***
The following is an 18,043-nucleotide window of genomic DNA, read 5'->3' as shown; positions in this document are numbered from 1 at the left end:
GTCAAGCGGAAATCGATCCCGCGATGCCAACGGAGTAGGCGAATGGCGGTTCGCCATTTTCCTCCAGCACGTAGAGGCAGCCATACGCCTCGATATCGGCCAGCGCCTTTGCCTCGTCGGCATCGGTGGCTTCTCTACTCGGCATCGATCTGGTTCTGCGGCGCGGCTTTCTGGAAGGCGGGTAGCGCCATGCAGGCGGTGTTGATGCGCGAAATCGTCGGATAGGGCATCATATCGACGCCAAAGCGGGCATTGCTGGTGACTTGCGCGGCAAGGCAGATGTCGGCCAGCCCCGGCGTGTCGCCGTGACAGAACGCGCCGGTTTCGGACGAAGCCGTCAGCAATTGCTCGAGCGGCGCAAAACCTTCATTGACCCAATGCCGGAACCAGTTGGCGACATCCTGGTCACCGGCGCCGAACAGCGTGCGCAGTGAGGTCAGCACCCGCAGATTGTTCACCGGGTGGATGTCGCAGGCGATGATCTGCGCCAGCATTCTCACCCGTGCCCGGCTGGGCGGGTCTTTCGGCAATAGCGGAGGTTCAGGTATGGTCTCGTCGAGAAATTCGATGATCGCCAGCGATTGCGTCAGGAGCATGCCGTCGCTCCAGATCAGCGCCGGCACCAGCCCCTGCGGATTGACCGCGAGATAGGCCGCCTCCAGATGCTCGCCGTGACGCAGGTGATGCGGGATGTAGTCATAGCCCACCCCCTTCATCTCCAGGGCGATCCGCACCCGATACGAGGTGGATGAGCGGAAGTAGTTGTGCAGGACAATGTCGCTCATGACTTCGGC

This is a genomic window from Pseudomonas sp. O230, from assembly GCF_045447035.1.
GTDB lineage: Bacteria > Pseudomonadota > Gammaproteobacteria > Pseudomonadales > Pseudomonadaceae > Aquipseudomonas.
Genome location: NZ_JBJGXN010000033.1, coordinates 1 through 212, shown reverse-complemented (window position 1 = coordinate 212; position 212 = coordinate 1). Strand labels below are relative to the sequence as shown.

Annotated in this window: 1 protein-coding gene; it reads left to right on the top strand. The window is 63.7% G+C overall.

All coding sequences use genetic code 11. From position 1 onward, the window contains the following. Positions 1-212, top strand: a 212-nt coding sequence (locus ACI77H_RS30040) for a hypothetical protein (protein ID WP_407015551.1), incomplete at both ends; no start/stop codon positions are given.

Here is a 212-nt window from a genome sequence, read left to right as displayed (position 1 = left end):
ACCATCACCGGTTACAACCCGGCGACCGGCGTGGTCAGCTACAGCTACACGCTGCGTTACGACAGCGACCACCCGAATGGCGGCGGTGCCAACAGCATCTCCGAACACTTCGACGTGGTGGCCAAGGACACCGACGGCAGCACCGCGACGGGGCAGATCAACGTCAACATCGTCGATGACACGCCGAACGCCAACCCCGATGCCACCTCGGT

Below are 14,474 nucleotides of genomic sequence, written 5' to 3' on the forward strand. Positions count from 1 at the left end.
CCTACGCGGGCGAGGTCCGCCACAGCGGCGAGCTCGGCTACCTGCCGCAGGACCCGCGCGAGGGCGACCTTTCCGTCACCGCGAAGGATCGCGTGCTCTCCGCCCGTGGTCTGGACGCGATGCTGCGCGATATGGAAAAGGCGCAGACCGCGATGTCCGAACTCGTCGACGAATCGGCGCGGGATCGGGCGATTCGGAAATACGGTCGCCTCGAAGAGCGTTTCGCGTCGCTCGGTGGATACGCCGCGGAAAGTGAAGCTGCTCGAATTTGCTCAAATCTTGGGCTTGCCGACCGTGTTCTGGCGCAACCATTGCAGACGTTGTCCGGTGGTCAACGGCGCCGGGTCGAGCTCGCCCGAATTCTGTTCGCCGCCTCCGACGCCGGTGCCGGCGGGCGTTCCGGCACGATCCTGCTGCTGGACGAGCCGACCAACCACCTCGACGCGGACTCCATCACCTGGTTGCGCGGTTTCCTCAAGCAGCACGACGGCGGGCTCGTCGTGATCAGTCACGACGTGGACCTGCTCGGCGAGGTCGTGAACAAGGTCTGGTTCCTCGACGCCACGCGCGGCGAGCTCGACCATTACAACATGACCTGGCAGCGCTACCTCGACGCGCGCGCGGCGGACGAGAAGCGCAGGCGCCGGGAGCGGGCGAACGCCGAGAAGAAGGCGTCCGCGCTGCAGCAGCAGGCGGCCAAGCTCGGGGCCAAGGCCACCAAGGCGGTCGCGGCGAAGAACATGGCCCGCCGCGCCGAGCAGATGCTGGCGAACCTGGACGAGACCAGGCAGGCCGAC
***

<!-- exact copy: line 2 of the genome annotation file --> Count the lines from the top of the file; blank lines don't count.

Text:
GTCAAGCGGAAATCGATCCCGCGATGCCAACGGAGTAGGCGAATGGCGGTTCGCCATTTTCCTCCAGCACGTAGAGGCAGCCATACGCCTCGATATCGGCCAGCGCCTTTGCCTCGTCGGCATCGGTGGCTTCTCTACTCGGCATCGATCTGGTTCTGCGGCGCGGCTTTCTGGAAGGCGGGTAGCGCCATGCAGGCGGTGTTGATGCGCGAAATCGTCGGATAGGGCATCATATCGACGCCAAAGCGGGCATTGCTGGTGACTTGCGCGGCAAGGCAGATGTCGGCCAGCCCCGGCGTGTCGCCGTGACAGAACGCGCCGGTTTCGGACGAAGCCGTCAGCAATTGCTCGAGCGGCGCAAAACCTTCATTGACCCAATGCCGGAACCAGTTGGCGACATCCTGGTCACCGGCGCCGAACAGCGTGCGCAGTGAGGTCAGCACCCGCAGATTGTTCACCGGGTGGATGTCGCAGGCGATGATCTGCGCCAGCATTCTCACCCGTGCCCGGCTGGGCGGGTCTTTCGGCAATAGCGGAGGTTCAGGTATGGTCTCGTCGAGAAATTCGATGATCGCCAGCGATTGCGTCAGGAGCATGCCGTCGCTCCAGATCAGCGCCGGCACCAGCCCCTGCGGATTGACCGCGAGATAGGCCGCCTCCAGATGCTCGCCGTGACGCAGGTGATGCGGGATGTAGTCATAGCCCACCCCCTTCATCTCCAGGGCGATCCGCACCCGATACGAGGTGGATGAGCGGAAGTAGTTGTGCAGGACAATGTCGCTCATGACTTCGGC